Python API Checklist

Useful checklist for building good Python library APIs, based on "How to make a good library API" PyCon 2017 talk Access Github Repo.
python; api-rest;
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1. Simplicity

  • Write sample client code in the README:
  • Reduce boilerplate code: count the number of lines up to first really useful API call:
  • Document use cases:
  • Practice Progressive disclosure:
    • Have default arguments and decide their values according to the most common use cases.
    • Have default settings and decide their values according to the most common use cases.
    • Decide argument order by listing the most used ones first and grouping related ones together.
      • E.g. JavaScript history.pushState has bad default argument order: state, title, URL. Most API clients just want to add a URL to the history and they're forced to specify state and title.
    • Don't require copy and pasting of code snippets.
  • Avoid cumbersome inputs:
    • Check if parameter name is misleading.
      • E.g. In Scrapy 1.2, the send method accepts a "to" parameter as a list of strings. If the client passes a single string, the method will iterate over the string, trying to send emails to each character of it. Scrapy 1.3 fixed this by accepting both a single string and a list of strings.
    • Check if the user is instantiating something just to call the API. If so, consider accepting the wrapped value.
      • E.g. a function that only accepts file-like objects will force clients to use StringIO if they want to pass strings.
    • Check if it's possible to replace a custom type with a built-in one, or support both.
  • Respect the Principle of least astonishment:
    • "If a feature has a high astonishment factor, it may be necessary to redesign it".
    • The default behavior does what clients expect?
    • The default behavior matches client expectations about performance, side-effects, safety, security, restrictions, etc?
  • Create abstractions:
    • Draw away from the physical HOW nature of the solution to focus on the WHAT nature.
      • E.g. to make a simple Celery task, devs don't need to worry much about task queues, workers, message brokers, serialization, etc. They just need to use the @app.task decorator. The API is focused on the task definition, not on the tasks inner-workings.
    • Is the API abstracting something it shouldn't be? Be careful with The Law of Leaky Abstractions.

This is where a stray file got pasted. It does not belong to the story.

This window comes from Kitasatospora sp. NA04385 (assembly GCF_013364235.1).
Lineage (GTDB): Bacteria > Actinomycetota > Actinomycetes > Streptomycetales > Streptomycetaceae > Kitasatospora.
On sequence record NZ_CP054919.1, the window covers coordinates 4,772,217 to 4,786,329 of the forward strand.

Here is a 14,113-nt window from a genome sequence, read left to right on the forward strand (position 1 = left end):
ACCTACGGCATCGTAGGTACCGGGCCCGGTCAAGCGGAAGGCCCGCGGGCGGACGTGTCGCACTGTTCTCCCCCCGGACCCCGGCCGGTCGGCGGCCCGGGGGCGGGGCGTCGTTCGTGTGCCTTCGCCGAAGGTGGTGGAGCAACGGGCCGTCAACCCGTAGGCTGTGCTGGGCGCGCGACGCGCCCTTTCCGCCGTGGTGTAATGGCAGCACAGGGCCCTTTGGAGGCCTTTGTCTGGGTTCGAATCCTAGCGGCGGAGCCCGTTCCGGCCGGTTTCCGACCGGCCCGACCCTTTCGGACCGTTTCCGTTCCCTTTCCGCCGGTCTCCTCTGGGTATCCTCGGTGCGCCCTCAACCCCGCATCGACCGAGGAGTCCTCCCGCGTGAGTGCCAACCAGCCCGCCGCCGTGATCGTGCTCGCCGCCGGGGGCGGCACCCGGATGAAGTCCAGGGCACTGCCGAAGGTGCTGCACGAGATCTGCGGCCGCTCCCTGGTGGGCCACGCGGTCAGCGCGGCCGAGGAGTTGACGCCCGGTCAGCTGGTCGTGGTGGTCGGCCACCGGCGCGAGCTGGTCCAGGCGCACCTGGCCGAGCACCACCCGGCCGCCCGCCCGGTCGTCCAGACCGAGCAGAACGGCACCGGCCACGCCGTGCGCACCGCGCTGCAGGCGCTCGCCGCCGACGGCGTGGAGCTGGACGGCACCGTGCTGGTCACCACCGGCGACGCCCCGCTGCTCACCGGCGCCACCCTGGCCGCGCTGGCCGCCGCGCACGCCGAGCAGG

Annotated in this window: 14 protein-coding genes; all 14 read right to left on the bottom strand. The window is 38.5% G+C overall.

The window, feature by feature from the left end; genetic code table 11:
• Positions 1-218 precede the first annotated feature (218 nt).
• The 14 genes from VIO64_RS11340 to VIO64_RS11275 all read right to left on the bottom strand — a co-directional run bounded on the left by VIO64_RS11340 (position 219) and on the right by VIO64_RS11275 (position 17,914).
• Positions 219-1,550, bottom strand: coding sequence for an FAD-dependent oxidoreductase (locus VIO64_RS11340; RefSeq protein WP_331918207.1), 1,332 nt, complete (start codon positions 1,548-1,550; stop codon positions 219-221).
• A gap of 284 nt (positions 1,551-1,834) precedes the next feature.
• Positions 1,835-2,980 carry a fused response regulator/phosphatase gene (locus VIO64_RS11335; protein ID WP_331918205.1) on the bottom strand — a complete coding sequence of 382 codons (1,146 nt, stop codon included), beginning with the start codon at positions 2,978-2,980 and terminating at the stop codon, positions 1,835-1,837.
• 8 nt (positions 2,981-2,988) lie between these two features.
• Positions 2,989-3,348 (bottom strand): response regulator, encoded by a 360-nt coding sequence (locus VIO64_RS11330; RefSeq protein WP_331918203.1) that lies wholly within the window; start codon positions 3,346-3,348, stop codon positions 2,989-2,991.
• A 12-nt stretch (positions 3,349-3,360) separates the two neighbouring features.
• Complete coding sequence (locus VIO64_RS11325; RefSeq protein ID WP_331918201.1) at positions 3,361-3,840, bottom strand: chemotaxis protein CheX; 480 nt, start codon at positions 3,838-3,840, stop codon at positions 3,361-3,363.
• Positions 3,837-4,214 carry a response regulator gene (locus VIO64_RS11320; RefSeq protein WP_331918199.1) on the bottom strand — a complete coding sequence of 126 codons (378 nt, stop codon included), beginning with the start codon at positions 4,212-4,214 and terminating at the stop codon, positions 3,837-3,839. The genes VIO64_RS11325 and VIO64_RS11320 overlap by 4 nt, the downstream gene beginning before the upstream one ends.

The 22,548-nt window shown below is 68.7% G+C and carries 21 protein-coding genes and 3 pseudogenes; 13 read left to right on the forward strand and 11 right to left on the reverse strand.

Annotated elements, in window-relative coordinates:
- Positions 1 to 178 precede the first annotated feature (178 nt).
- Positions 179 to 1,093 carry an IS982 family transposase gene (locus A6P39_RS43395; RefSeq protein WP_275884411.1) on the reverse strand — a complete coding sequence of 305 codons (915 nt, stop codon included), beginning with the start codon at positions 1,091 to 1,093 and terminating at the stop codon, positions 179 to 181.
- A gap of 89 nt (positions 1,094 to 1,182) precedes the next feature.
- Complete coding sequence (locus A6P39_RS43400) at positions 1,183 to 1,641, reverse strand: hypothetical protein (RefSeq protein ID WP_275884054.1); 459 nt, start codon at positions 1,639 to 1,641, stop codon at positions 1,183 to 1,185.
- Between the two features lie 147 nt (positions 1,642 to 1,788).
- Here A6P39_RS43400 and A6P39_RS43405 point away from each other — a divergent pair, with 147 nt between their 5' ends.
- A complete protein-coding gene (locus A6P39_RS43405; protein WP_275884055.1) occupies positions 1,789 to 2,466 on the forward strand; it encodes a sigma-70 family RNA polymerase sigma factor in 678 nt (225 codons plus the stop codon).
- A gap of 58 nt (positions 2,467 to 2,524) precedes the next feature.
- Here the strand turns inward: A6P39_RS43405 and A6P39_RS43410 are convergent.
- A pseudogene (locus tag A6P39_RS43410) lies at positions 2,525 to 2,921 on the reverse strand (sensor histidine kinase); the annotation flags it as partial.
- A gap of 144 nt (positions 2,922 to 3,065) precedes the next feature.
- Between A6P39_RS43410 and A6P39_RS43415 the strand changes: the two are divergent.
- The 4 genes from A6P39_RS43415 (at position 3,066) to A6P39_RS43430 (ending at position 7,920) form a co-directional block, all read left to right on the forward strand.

• E.g. RPC is almost naturally bad because it abstracts remote resources as local ones, but those should really be handled differently from local ones.
  • Be Pythonic:
    • Strive for common Python idioms, try to make API calls look like built-in Python API calls.

2. Consistency

  • Naming: is there naming consistency between the API and the Python ecosystem?
    • Follow PEP8, the official style guide for Python code. To guarantee adherence to Naming Conventions and other style constraints, validate the API code with flake8.
  • Naming: is there naming consistency inside the API?
    • Order of terms: string_encode vs decode_string.
    • Abbreviations: activate_prev vs fetch_previous, bin2hex vs strtolower.
    • With or without underscore: gettype vs get_class.
    • Plurals: values_list vs value_list.
    • Negatives: button.enabled == True vs button.disabled == True.
  • Emptiness: is there consistency in the meaning of the empty value? Is it the best representation?
    • Decide what will be used as empty: None, False, [], '', 0, etc.
    • Be careful with unexpected falsy values: bool(datetime.time(0)) == False in Python < 3.5.
  • Parameters: is there consistency in the order of parameters?
    • E.g. datetime.datetime(year, month, day, minute, second, microsecond) vs datetime.timedelta(days, seconds, microseconds, milliseconds, minutes, hours, weeks).
  • Behavior: is there consistency in the representation of similar and different behaviors? Asymmetry of behavior should reflect in asymmetry of form:
    • E.g. Good: numbers.sort() in-place vs sorted(numbers) not-in-place.

3. Flexibility:

  • Reduce integration discontinuities:
    • Check if classes have a single responsibility. If not, break them into multiple classes:
      • E.g. a class to get/set items from/to a cache should separate the behavior to connect to the cache server into another class.